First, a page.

The Landing In Scotland
From: The Coming Conquest Of England
The ninth and tenth army corps had collected at the inlet of Kid
harbour. The town of Kiel and its environs resounded with the clattering
of arms, the stamping of horses and the joyful songs of the soldiers,
who, full of hope, were expecting great and decisive events. But no one
knew anything for certain about the object of the impending expedition.
From the early hours of the morning of the 13th of July an almost
endless stream of men, horses, and guns poured over the landing-bridges,
which connected the giant steamers of the shipping companies with the
harbour quays. Other divisions of troops were taken on board in boats,
and on the evening of the 14th the whole field army, consisting of
60,000 men, was embarked.
Last of all, the general commanding, accompanied by the Imperial
Chancellor, proceeded in a launch on board the large cruiser Konig
Wilhelm, which lay at anchor in the Bay of Holtenall. Immediately
afterwards, three rockets, mounting brightly against the dark sky, went
up from the flagship. At this signal, the whole squadron started slowly
in the direction of the Kaiser Wilhelm Canal.
The transport fleet consisted of about sixty large steamers, belonging
to the North-German Lloyd, the Hamburg-America, and the Stettin
companies. They were protected by the battleships Baden, Wurttemberg,
Bayern, and Sachsen, the large cruisers Kaiser and Deutschland, the
small cruisers Gazelle, Prinzess Wilhelm, Irene, Komet, and Meteor, and
the torpedo divisions D 5 and D 6, accompanied by their torpedo-boat
The last torpedo-boat had long left the harbour, when, about eleven
o'clock in the forenoon of the 15th of July, the dull thunder of the
English ironclads resounded before the fortifications of the inlet of
Kiel, answered by the guns of the German fortress.
Bright sunshine was breaking through the light clouds when the Konig
Wilhelm entered the Elbe at Brunsbuttel. The boats of the torpedo
division, hastening forward, reported the mouth of the river free from
English warships, and a wireless message was received from Heligoland in
confirmation of this.
The squadron proceeded at full speed to the north-west. The torpedo
division D 5 reconnoitred in advance, the small, swift boats being
followed by the cruisers Prinzess Wilhelm and Irene, which from their
high rigging were especially adapted for scouting operations and carried
the necessary apparatus for wireless telegraphy. The rest of the fleet,
whose speed had to be regulated by that of the Konig Wilhelm, followed
at the prescribed intervals.
When the sharp outlines of the red cliffs of Heligoland appeared, the
German cruiser Seeadler came from the island to meet the squadron and
reported that the coast ironclads Aegir and Odin, the cruisers Hansa,
Vineta, Freya, and Hertha, together with the torpedo-boats, had set out
from Wilhelmshaven during the night and had seen nothing of the enemy.
The sea appeared free. All the available English warships of the North
Sea squadron had advanced to attack Antwerp.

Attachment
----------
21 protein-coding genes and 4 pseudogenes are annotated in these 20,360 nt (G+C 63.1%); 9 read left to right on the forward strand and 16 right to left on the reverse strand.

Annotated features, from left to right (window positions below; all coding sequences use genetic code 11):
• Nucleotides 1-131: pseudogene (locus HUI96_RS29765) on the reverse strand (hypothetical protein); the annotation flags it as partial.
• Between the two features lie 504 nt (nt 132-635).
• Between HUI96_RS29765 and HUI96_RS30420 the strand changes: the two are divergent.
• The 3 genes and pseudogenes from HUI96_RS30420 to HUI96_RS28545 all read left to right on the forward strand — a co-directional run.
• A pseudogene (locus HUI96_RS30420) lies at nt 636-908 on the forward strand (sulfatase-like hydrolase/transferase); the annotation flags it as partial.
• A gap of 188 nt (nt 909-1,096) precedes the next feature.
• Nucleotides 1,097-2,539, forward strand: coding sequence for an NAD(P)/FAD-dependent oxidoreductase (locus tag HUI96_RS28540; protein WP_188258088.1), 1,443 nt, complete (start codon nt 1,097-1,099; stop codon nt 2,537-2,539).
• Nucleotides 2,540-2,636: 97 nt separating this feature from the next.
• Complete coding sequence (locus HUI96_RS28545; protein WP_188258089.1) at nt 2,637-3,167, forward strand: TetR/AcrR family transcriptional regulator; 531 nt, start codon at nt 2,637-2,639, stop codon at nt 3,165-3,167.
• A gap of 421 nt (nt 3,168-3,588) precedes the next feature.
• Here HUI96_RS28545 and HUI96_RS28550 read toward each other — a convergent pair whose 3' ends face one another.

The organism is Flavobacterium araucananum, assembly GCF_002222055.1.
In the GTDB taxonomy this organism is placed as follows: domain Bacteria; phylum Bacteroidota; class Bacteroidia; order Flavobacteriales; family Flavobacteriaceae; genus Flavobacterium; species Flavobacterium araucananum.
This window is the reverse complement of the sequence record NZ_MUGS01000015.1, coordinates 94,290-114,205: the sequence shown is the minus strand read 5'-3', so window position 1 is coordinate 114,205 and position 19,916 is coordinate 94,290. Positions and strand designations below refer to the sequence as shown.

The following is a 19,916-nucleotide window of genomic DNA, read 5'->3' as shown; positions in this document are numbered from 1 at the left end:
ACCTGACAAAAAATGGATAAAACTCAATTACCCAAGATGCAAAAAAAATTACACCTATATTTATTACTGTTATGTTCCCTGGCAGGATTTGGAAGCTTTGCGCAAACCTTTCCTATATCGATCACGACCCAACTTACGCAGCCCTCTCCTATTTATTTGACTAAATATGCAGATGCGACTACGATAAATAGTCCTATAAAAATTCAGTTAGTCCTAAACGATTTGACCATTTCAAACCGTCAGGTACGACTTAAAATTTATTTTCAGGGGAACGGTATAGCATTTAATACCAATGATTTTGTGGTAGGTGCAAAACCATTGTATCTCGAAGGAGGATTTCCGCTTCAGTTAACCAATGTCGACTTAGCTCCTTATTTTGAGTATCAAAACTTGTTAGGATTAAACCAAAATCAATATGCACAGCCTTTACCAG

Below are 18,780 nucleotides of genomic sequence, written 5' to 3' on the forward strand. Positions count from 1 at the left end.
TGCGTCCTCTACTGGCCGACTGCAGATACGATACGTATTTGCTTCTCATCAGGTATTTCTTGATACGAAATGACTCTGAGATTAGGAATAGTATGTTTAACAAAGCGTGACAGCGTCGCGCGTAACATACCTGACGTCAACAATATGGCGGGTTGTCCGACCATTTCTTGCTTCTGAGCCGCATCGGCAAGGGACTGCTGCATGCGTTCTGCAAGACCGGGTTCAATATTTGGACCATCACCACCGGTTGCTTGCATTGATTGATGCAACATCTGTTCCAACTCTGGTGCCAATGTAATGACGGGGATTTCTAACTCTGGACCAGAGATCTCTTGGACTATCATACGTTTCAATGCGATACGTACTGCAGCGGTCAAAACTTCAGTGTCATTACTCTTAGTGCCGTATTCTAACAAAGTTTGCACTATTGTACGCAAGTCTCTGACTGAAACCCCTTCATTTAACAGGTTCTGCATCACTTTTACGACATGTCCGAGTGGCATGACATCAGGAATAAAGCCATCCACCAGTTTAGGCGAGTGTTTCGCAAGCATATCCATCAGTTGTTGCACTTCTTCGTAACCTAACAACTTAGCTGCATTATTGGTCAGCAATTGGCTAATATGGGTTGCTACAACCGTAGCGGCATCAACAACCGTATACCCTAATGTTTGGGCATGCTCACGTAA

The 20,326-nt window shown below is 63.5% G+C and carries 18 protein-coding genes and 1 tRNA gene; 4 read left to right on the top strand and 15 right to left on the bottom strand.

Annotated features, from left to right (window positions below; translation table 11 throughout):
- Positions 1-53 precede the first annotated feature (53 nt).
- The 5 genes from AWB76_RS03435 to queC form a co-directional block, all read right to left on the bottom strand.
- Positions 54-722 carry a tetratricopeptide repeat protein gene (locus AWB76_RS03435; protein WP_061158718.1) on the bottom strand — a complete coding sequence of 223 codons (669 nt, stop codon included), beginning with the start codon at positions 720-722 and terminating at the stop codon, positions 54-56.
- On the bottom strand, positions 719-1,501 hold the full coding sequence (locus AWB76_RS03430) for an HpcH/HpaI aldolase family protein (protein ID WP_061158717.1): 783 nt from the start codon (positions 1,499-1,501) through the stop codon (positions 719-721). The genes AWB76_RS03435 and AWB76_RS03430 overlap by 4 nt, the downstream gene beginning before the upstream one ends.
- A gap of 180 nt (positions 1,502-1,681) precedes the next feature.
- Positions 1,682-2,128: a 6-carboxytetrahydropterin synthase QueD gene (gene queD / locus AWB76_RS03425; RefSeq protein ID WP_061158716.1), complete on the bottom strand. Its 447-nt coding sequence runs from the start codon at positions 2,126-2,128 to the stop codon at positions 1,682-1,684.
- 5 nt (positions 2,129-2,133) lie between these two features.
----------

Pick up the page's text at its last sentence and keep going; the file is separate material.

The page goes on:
Since the transport fleet did not appear to need reinforcements, it
proceeded on its way west-north-west with its attendant warships, the
Wilhelmshaven fleet remaining at Heligoland.
What was its destination?
Only a few among the many thousands could have given an answer, and they
remained silent. The red cliffs of Heligoland had long since disappeared
in the distance. Hours passed, but nothing met the eyes of the eagerly
gazing warriors, save the boundless, gently rippling sea and the
crystal-clear blue vault of heaven, stretched above it like a huge bell.
"What is our destination?"
It could not be the coast of England, which would have been reached
long ago. But where was the landing to take place, if not there? To
what distant shore was the German army being taken, the largest whose
destinies had ever been entrusted to the treacherous waves of the sea?
When daylight again brought a report from the scouts that the enemy's
ships were nowhere to be seen, the Commander-in-Chief of the army could
not help expressing his surprise to the Admiral that the English had
apparently entirely neglected scouting in the North Sea, and further,
that they did not even see any merchant vessels.
"The explanation of this apparently surprising fact is not very remote,
Your Excellency," replied the Admiral. "We should hardly sight
any merchantmen, since maritime trade is now almost entirely at a
standstill, owing to the insecurity of the seas. We have not met a
flotilla of fishing-boats, since in this part of the North Sea there are
no fishing-grounds. We see none of the enemy's ships, since the
English have most likely calculated every other possibility except our
attempting to land in Scotland."
"Your explanation is obvious, Herr Admiral; nevertheless, it seems to me
that our enemy must have neglected to take the necessary precautions in
keeping a look-out."
"Your Excellency must not draw an offhand comparison between operations
on land and on sea. The conditions in the latter are essentially
different. I do not doubt for a moment that there is a sufficient number
of English scouts in the North Sea; if we have really escaped their
notice, the fortune of war has been favourable to us. I may tell Your
Excellency that, even during our manoeuvres in the Baltic, where we know
the course as well as the speed and strength of the marked enemy, he
has sometimes succeeded in making his way through, unseen by our scouts.
Perhaps this will mitigate your judgment of this apparent want of
foresight on the part of the English."
At last, on the evening of the 16th of July, land was reported by the
Konig Wilhelm. The end of the journey was in sight, and the news spread
rapidly that it was the coast of Scotland rising from the waves.
"We are going to enter the Firth of Forth," was the general opinion.
Even the brave soldiers, who perhaps heard the name for the first time
in their lives, repeated the word with as important an air as if all the
secrets of the military staff had been all at once revealed to them.
In the red light of the setting sun both shores appeared tinged with